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choffstein

Yet another assembly question...

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Owning a G4 Powerbook, learning x86 assembly is kind of out of the question. So I figured PPC assembly would be the way, but I really can't find any good resources -- and the things I do find are so thick, I can't get into them. The concept assembly makes sense to me, but I can't write anything interesting. So I hear 68k assembly is pretty cool, and you can write some fun stuff with it -- infact, I believe my ppc can emulate 68k applications -- but I can't find any development environments or assemblers (would it be possible for me to do a seperate gcc build for 68k?). So I said, well, arm thumb could be cool with the GBA and all -- but I would prefer to have the actual hardware (I have a linker cable, but it works with my PC, not my mac). So I found a book, called "Newnes Power PC Programming Pocket Book." It has two reviews, and they are pretty good. Does anyone have any other resources before I drop for this (well, at least try to find it in a library?) Anyone know any 68k resources for MacOSX? Google didn't help too much. Thanks

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Well, one resource for learning PowerPC assembly would be gcc. Write a C or C++ program and feed it the -S flag, and it should spit out an assembly listing for your C or C++ code. You can learn a lot just by seeing what constructs the compiler builds for your code.

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Quote:
Original post by visage
Owning a G4 Powerbook, learning x86 assembly is kind of out of the question. So I figured PPC assembly would be the way, but I really can't find any good resources -- and the things I do find are so thick, I can't get into them. The concept assembly makes sense to me, but I can't write anything interesting.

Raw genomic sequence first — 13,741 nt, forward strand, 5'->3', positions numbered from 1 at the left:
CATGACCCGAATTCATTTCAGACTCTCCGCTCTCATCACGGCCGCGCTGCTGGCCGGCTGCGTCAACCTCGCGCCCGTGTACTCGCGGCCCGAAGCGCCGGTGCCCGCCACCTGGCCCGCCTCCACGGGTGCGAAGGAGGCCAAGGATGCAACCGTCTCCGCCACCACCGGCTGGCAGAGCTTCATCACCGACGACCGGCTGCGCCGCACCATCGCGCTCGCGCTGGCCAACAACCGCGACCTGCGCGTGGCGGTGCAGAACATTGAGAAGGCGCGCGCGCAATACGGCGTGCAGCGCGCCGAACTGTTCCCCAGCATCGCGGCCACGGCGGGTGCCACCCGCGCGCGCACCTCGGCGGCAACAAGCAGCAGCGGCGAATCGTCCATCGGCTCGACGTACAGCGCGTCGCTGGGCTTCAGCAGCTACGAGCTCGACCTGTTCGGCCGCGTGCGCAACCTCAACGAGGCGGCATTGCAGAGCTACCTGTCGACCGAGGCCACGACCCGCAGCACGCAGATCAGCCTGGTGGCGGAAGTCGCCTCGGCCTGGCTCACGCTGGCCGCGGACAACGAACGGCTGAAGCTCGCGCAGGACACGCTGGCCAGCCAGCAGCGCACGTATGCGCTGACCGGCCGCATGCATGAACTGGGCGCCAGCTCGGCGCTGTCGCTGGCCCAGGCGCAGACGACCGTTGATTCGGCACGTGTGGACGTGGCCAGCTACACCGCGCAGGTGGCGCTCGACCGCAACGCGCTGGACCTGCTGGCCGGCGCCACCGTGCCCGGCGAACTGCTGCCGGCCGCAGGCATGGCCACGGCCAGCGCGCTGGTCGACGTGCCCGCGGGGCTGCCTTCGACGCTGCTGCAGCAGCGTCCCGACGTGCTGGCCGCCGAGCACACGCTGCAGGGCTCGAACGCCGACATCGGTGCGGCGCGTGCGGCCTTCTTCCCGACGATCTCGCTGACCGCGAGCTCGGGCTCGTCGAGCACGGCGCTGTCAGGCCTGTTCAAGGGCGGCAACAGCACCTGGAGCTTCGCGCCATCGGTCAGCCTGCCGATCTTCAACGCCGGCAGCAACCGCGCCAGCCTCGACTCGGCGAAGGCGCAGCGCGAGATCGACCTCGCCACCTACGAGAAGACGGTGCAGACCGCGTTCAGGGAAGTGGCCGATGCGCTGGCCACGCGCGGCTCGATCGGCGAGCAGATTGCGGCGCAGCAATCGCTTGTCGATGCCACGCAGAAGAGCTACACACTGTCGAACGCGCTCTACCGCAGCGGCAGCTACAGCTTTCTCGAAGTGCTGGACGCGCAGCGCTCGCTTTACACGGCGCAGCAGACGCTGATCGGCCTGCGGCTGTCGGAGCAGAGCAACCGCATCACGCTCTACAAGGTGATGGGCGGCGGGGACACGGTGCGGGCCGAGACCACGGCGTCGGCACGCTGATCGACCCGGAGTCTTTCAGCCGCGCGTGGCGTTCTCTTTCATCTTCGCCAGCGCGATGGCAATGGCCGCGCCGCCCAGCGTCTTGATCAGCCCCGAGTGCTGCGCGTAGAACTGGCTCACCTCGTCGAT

x86 assembly isn't out of the question. You could always download Bochs or QEMU. There are also a ton of other hardware emulators available as well.

If you're interested in computer architecture in general, you could write software in C or assembly that you can run under Open Firmware on your PowerBook. You would have very low-level access to hardware, and could play around with making your own toy OS.

Quote:
So I hear 68k assembly is pretty cool, and you can write some fun stuff with it -- infact, I believe my ppc can emulate 68k applications -- but I can't find any development environments or assemblers (would it be possible for me to do a seperate gcc build for 68k?). So I said, well, arm thumb could be cool with the GBA and all -- but I would prefer to have the actual hardware (I have a linker cable, but it works with my PC, not my mac).

There's not much you can do in 68k assembly that you can't do in PPC assembly.

It's relatively easy to build a cross-compiler. Just grab the GCC source and build with the target option. Make sure you specify a program prefix as well (i.e. i386-elf-).

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